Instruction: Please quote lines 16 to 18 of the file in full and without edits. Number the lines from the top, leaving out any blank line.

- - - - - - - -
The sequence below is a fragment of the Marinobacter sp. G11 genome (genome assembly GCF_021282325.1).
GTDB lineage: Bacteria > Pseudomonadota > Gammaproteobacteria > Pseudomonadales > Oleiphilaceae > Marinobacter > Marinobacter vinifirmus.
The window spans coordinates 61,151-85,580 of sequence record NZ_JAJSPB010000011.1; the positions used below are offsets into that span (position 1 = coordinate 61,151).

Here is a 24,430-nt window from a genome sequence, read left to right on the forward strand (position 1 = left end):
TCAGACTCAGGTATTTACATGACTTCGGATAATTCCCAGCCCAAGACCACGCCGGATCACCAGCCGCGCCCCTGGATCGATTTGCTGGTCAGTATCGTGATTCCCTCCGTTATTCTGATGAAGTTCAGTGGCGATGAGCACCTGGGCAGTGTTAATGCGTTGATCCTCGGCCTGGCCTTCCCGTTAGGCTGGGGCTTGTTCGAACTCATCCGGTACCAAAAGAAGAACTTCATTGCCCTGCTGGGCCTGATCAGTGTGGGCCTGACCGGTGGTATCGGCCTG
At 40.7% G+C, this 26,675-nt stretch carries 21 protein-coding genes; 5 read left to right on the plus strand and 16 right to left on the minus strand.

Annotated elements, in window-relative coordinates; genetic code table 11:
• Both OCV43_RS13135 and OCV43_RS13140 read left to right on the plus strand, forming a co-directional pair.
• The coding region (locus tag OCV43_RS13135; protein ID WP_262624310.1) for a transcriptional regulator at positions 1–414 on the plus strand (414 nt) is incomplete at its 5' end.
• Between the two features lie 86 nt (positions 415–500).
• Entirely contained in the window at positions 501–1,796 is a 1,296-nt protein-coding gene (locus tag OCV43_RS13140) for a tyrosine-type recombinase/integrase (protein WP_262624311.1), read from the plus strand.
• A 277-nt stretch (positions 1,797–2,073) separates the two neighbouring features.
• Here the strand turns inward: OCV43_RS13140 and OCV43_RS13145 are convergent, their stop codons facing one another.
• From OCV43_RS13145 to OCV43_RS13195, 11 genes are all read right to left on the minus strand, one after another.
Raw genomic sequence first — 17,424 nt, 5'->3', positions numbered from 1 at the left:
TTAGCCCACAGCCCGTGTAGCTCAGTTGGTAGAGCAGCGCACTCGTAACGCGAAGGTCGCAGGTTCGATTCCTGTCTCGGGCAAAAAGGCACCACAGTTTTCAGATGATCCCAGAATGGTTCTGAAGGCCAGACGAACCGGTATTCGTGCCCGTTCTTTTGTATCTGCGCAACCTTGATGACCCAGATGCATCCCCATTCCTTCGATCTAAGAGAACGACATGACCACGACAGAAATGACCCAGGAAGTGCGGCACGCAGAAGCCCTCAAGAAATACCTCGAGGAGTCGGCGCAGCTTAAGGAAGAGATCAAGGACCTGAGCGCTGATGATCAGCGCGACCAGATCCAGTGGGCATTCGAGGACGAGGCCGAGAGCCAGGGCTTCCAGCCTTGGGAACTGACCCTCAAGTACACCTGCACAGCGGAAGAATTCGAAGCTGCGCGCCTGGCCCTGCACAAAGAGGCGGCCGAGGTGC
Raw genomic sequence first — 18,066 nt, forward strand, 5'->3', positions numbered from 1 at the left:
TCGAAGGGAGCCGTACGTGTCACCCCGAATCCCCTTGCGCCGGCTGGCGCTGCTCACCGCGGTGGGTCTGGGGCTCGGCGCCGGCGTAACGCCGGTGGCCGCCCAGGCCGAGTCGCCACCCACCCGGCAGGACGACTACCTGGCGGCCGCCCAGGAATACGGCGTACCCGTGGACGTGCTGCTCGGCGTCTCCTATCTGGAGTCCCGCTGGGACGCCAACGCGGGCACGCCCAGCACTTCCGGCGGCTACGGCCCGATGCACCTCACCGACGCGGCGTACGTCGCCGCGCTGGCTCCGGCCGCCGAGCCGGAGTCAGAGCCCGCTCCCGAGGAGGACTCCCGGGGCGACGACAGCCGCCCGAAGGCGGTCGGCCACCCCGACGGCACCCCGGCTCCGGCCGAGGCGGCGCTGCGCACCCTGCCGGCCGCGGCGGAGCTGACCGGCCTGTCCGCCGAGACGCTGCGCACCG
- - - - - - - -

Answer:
TTAGCCCACAGCCCGTGTAGCTCAGTTGGTAGAGCAGCGCACTCGTAACGCGAAGGTCGCAGGTTCGATTCCTGTCTCGGGCAAAAAGGCACCACAGTTTTCAGATGATCCCAGAATGGTTCTGAAGGCCAGACGAACCGGTATTCGTGCCCGTTCTTTTGTATCTGCGCAACCTTGATGACCCAGATGCATCCCCATTCCTTCGATCTAAGAGAACGACATGACCACGACAGAAATGACCCAGGAAGTGCGGCACGCAGAAGCCCTCAAGAAATACCTCGAGGAGTCGGCGCAGCTTAAGGAAGAGATCAAGGACCTGAGCGCTGATGATCAGCGCGACCAGATCCAGTGGGCATTCGAGGACGAGGCCGAGAGCCAGGGCTTCCAGCCTTGGGAACTGACCCTCAAGTACACCTGCACAGCGGAAGAATTCGAAGCTGCGCGCCTGGCCCTGCACAAAGAGGCGGCCGAGGTGC
Raw genomic sequence first — 18,066 nt, forward strand, 5'->3', positions numbered from 1 at the left:
TCGAAGGGAGCCGTACGTGTCACCCCGAATCCCCTTGCGCCGGCTGGCGCTGCTCACCGCGGTGGGTCTGGGGCTCGGCGCCGGCGTAACGCCGGTGGCCGCCCAGGCCGAGTCGCCACCCACCCGGCAGGACGACTACCTGGCGGCCGCCCAGGAATACGGCGTACCCGTGGACGTGCTGCTCGGCGTCTCCTATCTGGAGTCCCGCTGGGACGCCAACGCGGGCACGCCCAGCACTTCCGGCGGCTACGGCCCGATGCACCTCACCGACGCGGCGTACGTCGCCGCGCTGGCTCCGGCCGCCGAGCCGGAGTCAGAGCCCGCTCCCGAGGAGGACTCCCGGGGCGACGACAGCCGCCCGAAGGCGGTCGGCCACCCCGACGGCACCCCGGCTCCGGCCGAGGCGGCGCTGCGCACCCTGCCGGCCGCGGCGGAGCTGACCGGCCTGTCCGCCGAGACGCTGCGCACCG